Stephen: I doubt very much this is the reason the Pope resigned, but I suppose when the wider truth isn’t far from coming out (pun intended) you may as well float a wide range of ‘alternate’ theories.
By Adam Taylor, Business Insider – February 21, 2013
Following Pope Benedict’s surprise resignation earlier this month, it didn’t take long for conspiracy theories to come out of the woodwork.
To a certain extent, this is expected — a Pope hasn’t resigned in centuries, and certain aspects of Benedict’s time at the top of the Vatican have been controversial — not least the damaging ‘VatiLeaks’ scandal.
Today, Italy’s La Repubblica newspaper added fuel to the fire, alleging that Benedict’s resignation was prompted by a report prepared by three Cardinals on conflict and corruption in the Vatican — including what it says is the “inappropriate influence” of a gay lobby within the Holy See.
The newspaper — which has the largest circulation within Italy — says that Benedict asked three Cardinals, Julian Herranz, Josef Tomko and Salvatore De Giorgi, to conduct an internal report after the VatiLeaks scandal. When the 300 page report was delivered to Benedict in December, it reportedly cemented a decision that he had already been considering — it was time to resign.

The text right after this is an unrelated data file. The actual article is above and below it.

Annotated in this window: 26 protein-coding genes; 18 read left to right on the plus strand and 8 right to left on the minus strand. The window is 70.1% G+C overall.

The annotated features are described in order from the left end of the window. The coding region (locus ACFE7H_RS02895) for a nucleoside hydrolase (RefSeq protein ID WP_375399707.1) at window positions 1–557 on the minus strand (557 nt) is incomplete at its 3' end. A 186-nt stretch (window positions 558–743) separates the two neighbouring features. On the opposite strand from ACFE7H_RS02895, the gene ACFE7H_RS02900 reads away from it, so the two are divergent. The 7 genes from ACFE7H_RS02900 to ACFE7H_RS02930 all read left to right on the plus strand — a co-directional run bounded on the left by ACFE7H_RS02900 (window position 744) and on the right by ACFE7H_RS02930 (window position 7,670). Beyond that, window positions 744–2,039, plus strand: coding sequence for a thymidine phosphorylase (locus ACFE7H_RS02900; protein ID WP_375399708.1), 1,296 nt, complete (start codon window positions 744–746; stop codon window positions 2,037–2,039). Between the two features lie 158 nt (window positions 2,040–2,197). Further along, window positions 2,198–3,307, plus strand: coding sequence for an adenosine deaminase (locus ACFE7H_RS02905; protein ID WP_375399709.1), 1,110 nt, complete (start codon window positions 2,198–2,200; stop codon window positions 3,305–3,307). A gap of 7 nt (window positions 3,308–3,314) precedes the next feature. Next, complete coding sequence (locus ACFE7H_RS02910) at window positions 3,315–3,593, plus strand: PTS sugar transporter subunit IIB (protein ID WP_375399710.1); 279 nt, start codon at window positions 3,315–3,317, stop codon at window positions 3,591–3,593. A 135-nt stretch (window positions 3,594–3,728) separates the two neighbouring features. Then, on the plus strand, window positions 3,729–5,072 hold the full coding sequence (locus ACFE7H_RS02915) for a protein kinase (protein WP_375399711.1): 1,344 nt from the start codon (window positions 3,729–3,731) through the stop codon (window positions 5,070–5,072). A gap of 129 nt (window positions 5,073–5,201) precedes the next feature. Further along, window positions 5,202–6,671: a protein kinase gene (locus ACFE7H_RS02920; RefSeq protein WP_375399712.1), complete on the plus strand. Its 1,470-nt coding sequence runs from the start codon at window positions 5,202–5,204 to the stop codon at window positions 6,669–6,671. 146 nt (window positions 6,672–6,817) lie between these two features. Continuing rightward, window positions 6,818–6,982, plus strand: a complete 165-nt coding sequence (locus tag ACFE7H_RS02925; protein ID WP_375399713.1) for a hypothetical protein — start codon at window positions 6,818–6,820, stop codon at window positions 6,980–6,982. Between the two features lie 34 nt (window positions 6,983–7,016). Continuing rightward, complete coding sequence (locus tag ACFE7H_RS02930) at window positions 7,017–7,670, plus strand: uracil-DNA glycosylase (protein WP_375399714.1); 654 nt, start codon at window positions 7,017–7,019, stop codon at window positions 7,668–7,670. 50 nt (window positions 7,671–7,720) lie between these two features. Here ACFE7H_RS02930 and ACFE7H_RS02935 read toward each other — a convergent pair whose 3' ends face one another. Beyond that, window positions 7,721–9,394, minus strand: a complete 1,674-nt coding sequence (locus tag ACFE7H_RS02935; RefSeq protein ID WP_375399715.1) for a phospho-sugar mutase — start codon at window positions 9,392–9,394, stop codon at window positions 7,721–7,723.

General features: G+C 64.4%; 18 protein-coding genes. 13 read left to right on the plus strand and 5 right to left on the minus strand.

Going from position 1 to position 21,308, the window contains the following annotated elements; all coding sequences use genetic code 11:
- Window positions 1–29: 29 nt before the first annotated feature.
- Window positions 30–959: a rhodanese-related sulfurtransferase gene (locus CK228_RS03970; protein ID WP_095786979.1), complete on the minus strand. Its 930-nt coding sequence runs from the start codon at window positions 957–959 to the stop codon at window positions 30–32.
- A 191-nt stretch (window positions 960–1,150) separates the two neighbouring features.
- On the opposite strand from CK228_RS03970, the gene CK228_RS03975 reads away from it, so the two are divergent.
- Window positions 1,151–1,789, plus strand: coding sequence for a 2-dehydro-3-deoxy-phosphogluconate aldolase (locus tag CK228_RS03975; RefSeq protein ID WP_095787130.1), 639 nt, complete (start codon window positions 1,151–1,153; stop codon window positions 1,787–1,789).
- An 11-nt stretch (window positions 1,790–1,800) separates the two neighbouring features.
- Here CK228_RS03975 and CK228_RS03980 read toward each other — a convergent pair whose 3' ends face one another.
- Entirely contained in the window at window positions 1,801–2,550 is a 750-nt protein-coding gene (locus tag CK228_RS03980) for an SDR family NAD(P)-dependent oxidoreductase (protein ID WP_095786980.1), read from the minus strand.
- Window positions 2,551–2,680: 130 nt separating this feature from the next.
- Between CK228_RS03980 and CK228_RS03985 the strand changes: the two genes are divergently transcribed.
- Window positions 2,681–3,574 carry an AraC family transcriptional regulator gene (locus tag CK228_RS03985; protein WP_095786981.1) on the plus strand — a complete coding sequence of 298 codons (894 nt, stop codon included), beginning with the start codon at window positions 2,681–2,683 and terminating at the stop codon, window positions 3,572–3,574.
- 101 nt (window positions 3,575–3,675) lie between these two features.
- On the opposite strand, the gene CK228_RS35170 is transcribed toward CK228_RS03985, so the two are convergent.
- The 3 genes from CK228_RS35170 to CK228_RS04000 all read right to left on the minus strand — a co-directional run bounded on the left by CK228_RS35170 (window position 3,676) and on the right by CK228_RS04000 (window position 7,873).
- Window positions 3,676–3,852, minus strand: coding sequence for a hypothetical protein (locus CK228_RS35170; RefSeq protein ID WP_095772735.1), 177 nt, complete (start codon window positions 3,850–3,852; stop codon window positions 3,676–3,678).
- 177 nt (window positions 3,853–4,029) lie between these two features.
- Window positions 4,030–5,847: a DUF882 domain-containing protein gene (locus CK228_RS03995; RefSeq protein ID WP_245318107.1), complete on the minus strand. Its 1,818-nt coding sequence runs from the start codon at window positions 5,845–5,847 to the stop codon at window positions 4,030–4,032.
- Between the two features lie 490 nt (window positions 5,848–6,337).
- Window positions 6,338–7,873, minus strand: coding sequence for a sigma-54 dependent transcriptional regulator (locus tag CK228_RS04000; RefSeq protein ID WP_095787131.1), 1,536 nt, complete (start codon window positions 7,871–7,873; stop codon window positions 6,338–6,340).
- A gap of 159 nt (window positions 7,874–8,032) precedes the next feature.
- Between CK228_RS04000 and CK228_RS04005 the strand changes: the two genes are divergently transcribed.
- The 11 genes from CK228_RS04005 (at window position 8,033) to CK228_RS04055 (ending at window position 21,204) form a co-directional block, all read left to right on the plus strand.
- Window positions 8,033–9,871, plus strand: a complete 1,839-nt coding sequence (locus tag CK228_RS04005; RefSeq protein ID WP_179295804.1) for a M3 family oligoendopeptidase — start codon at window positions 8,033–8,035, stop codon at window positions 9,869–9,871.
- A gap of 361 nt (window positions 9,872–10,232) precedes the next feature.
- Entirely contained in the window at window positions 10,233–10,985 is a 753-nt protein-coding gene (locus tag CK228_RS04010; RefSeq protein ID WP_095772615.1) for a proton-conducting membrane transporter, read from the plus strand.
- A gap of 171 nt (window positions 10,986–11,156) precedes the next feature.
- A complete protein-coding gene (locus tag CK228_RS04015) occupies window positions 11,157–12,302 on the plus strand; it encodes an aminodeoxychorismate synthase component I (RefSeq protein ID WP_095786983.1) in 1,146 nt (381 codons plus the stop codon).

What was so damning in the report? While La Repubblica doesn’t quote directly from the report, it contains details reportedly passed on by a senior Vatican source, which points to financial and sexual lobbies that have split the church.
The report allegedly stated that various lobbies in the Vatican were exerting influence on day-to-day-life in the Vatican, and routinely breaking two of the ten commandments — “thou shalt not steal” and “thou shalt not commit adultery”. The former refers to the controversies about the Vatican Bank, one of the key aspects of the VatiLeaks Scandal.
The latter commandment is apparently a reference to a “gay lobby” that reportedly exerts influence within the Vatican, La Repubblica alleges. The report infers that this group were the subject of blackmail attempts, detailing an “external influence” from those with a “worldly nature”.
Reports of financial corruption and homosexuality in the Holy See are far from uncommon, of course — the Vatican became embroiled in a gay prostitution scandal in 2010, for example, which La Repubblica highlights. However, this report is the first sign that these controversies could have played a role in Benedict’s resignation.
Curiously, the Guardian’s John Hooper has a statement from the Vatican’s press spokesperson, Father Federico Lombardi, who doesn’t confirm or deny the report exists. However, Lombardi suggests the interpretations of the report are making a “a tension that is the opposite of what the pope and the church want”.
And there’s this story in London’s The Guardian: http://www.guardian.co.uk/world/2013/feb/21/pope-retired-amid-gay-bishop-blackmail-inquiry